Toronto New Home Sales Drop, As People Fleeing Turn Durham Into A Bigger Market


Greater Toronto new home sales have picked up, from usually low levels in prior years. Altus Group and BILD GTA data shows new homes sales climbed in January. One unexpected blip in the data is the City of Toronto, which actually saw a sharp decline in sales. It appears flight from the City isn’t just a resale issue. Two Toronto suburbs now outperform the City for new home sale volumes.

Greater Toronto New Home Sales Rise Over 4%

Greater Toronto new home sales printed one of the biggest Januarys’ in years. There were 2,171 new home sales in January, up 4.43% from a year before. Last month was also 78.83% higher than the same month in 2019, when suburban sales were unusually low. This time the growth of sales is almost exclusive to the suburbs.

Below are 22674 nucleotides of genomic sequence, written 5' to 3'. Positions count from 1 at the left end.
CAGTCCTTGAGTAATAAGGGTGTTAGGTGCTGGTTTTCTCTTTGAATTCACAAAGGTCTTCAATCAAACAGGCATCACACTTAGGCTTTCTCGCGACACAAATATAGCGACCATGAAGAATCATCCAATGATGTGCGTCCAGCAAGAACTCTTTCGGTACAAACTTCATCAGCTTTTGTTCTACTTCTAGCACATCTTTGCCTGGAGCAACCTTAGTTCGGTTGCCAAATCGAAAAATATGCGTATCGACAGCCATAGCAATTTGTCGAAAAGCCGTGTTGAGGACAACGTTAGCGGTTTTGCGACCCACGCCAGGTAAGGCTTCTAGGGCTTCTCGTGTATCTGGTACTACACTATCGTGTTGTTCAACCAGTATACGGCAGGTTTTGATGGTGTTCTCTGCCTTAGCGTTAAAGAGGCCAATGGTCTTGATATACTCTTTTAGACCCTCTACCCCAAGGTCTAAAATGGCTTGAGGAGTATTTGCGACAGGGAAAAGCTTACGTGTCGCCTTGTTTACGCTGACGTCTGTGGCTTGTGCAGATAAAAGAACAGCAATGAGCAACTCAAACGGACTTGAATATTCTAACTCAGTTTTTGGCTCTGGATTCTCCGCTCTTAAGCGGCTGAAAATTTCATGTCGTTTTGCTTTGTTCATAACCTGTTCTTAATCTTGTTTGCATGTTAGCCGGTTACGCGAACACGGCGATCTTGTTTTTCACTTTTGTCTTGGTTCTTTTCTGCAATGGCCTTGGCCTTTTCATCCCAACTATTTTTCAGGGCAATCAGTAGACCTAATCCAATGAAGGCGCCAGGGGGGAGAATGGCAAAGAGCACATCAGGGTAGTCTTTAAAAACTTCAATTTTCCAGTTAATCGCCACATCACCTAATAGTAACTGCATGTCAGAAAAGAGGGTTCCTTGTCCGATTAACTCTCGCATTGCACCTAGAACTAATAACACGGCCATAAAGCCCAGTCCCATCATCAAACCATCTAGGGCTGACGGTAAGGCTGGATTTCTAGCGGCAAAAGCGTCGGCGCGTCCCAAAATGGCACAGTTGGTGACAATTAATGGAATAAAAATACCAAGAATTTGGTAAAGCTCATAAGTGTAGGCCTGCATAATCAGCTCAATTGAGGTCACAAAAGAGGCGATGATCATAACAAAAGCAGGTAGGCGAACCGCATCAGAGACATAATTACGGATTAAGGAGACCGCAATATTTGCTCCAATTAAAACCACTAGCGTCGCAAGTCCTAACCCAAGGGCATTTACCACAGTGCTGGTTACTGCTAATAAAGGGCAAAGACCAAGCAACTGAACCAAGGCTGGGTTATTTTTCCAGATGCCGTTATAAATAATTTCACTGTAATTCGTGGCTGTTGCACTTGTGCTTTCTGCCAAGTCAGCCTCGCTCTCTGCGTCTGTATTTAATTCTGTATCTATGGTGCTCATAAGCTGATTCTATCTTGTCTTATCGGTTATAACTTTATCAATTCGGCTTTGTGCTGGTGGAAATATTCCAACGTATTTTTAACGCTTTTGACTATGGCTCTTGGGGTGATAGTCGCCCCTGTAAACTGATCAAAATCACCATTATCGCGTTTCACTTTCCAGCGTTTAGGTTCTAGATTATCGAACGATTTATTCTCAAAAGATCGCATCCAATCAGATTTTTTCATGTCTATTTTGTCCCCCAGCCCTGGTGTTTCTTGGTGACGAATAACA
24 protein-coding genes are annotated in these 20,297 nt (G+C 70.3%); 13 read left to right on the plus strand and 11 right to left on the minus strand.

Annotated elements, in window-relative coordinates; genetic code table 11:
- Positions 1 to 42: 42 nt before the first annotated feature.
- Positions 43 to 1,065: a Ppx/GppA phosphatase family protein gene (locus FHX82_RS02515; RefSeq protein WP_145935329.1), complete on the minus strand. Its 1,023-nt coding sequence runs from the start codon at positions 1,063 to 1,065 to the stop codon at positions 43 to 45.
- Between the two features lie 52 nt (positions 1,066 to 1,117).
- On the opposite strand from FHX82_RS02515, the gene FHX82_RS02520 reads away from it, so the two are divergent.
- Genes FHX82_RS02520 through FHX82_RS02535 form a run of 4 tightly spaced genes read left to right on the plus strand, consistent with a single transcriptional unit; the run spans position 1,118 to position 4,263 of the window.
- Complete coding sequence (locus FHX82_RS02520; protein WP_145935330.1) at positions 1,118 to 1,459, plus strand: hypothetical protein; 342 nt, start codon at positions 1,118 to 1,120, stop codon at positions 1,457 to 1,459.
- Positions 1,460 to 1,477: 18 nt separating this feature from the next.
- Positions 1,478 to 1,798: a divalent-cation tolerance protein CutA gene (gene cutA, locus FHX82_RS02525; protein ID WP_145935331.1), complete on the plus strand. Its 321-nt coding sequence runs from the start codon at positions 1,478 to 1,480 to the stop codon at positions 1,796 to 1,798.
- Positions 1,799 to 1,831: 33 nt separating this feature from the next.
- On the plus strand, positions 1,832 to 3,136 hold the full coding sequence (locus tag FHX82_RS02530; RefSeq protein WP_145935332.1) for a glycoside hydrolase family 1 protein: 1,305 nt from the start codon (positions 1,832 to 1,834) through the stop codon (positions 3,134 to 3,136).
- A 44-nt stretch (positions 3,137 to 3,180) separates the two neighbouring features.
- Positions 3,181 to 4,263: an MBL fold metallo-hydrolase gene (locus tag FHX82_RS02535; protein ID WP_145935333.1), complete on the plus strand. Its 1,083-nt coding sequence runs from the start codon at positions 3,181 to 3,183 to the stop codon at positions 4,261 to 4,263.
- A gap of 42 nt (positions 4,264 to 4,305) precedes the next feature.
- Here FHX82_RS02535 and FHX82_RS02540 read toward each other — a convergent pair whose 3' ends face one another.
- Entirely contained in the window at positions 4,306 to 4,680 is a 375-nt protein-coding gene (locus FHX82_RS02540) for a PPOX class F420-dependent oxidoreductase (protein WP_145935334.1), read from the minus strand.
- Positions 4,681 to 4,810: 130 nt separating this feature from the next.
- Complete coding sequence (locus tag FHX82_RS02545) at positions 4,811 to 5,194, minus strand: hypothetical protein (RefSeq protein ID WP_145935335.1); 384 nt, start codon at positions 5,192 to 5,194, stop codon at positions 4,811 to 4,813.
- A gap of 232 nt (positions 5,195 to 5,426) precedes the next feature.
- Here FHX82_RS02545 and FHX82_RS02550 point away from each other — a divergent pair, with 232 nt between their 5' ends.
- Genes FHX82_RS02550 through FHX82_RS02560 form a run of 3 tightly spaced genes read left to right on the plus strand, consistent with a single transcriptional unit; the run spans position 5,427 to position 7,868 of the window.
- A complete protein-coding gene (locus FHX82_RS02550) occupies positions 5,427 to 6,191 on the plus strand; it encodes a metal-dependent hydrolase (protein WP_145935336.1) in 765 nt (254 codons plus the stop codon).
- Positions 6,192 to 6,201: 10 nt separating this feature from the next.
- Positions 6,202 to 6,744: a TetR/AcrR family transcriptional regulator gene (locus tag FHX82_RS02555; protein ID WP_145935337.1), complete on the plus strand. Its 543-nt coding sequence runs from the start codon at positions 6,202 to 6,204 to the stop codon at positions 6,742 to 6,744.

Greater Toronto January New Home Sales

Total January new home sales in Greater Toronto.

All Gains Are From Single-Family Home Sales

The surge in single-family homes seen in the resale market also occurred in the new home market. There were 1,506 single-family sales in January, up 51.05% from last year. Last month’s single-family sales are also 243% higher than 2019’s volume. This segment grew by more than double the aggregate volume. Naturally, that means it had to steal some market share from condos.

Condo Apartment Sales Plummet By 38%

Condo apartment sales made a sharp drop, and were low even for a January. There were 665 new condo sales last month, down 38.54% from last year. Last month’s sales were 14.30% lower than the volume seen in 2019. The decline was primarily related to a drop in sales in the City of Toronto. 

Toronto New Home Sales Fall Significantly

In the City, new single-family homes were higher than the past couple of years. There were just 23 single-family homes sold in January, up 43.75% from a year before. This is 475% higher than sales in 2019. It sounds impressive, until you realize that was still only 23 homes. New single-family homes aren’t particularly common in the City, so they’re subject to a low base effect.